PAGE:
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January 20, 2012

Brilliant moon

Chronicles the life of writer, poet, and meditation master Dilgo Khyentse Rinpoche, one of Tibet's most revered 20th-century Buddhist teachers. Known as the teacher of His Holiness the Dalai Lama and of the Royal Family of Bhutan, his life and teachings were an inspiration to all who encountered him.

A close look and a most wonderful person: His joy and laughter demonstrate a very fundamental basic of Buddhism. Displaced, persecuted for his beliefs Master Rinpoche provided joy, insight and kindness to many people. ~Mike

Askwith Media Library 54206-D 56 minutes 2010

Posted by mcmike at 03:58 PM | Comments (0)

January 11, 2012

Strange Interlude

Covers the lifetime of Nina, a woman mad with grief after the death of her fiancé in World War I. She marries listless Sam Evans, unaware that his bloodline holds a terrible secret. After her mother-in-law reveals it, Nina consents to protect Sam, who knows nothing, by bearing another man's child as his. Her choice is his doctor and best friend, who falls in love with her.

Yes it is as dramatic as it sounds. Only it gets better. The film is based on a Eugene O'Neill play where the character's thoughts are spoken as a voice over. We can hear them but the other characters cannot. It is quite provocative. The subject matter of insanity and adultery are compounded by the inner dialog we hear. The actors perform their roles with unmatched professionalism. While they know the dialog has to be played while acting for the camera the pacing of the film stays strong but the drama may get a little too thick. ~Mike

Norma Shearer, Clark Gable, Alexander Kirkland, Ralph Morgan, Robert Young, May Robson, Maureen O'Sullivan.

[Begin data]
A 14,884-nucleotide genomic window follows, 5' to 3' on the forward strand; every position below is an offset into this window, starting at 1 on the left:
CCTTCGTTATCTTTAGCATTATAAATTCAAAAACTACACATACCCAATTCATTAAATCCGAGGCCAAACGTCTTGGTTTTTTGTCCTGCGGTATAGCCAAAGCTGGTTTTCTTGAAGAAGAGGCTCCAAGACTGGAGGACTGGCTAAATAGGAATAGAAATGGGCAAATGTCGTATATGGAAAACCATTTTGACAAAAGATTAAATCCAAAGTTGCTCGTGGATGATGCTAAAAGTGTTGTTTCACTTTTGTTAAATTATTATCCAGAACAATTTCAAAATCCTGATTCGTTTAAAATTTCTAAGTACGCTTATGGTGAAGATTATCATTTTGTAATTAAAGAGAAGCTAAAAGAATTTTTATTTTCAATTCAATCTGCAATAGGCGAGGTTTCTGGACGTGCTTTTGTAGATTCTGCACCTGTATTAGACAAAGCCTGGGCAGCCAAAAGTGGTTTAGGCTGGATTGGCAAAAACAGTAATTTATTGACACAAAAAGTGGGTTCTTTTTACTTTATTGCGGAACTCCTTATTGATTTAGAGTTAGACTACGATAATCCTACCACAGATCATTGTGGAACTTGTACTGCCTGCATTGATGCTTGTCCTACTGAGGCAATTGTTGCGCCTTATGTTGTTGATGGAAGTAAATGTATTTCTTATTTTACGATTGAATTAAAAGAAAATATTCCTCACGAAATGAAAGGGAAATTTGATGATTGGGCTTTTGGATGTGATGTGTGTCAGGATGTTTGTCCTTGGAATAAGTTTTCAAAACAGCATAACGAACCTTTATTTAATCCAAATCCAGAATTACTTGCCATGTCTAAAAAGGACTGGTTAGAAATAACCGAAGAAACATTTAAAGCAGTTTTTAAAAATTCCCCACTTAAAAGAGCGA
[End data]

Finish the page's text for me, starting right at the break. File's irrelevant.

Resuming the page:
Askwith Media Library 56788-D 110 minutes 1932

Posted by mcmike at 04:46 PM | Comments (0)

Nanjing! Nanjing!

In 1937, Japanese army has just captured the capital of the China, Nanjing. What followed was known as the Nanking Massacre, or the Rape of Nanking, a period of several weeks wherein tens of thousands of Chinese were killed. The film tells the story of several figures, both historical and fictional, including a Chinese soldier, a schoolteacher, a Japanese soldier, a foreign missionary, and John Rabe, a Nazi businessman who would ultimately save thousands of Chinese civilians.

Most of us have seen the images and documentaries of the Rape of Nanking. Seeing this dramatic portrayal adds a deeper understanding to the suffering of the Chinese and the other countries invaded by Japan before the West’s involvement in what became World War Two. It is a testament to Man's cruelty to man. This is the most barbaric and feared outcome of state sponsored groupthink and control. How people can treat each other so horribly is the plague of war. Greater and lesser examples are humanities' scandalous history. We have seen Abu-garab, Rwanda, Pinochet, Vietnam, Stalin, Hitler, the Japanese atrocities, Mao and his cultural revolutions and the list goes on, this history will be a portion of human legacy. Humanity is becoming a less violent species, even though it may not look that way. Humans are becoming less violent. We must be conscious of our legacy and do all we can to understand our past in order to change our future.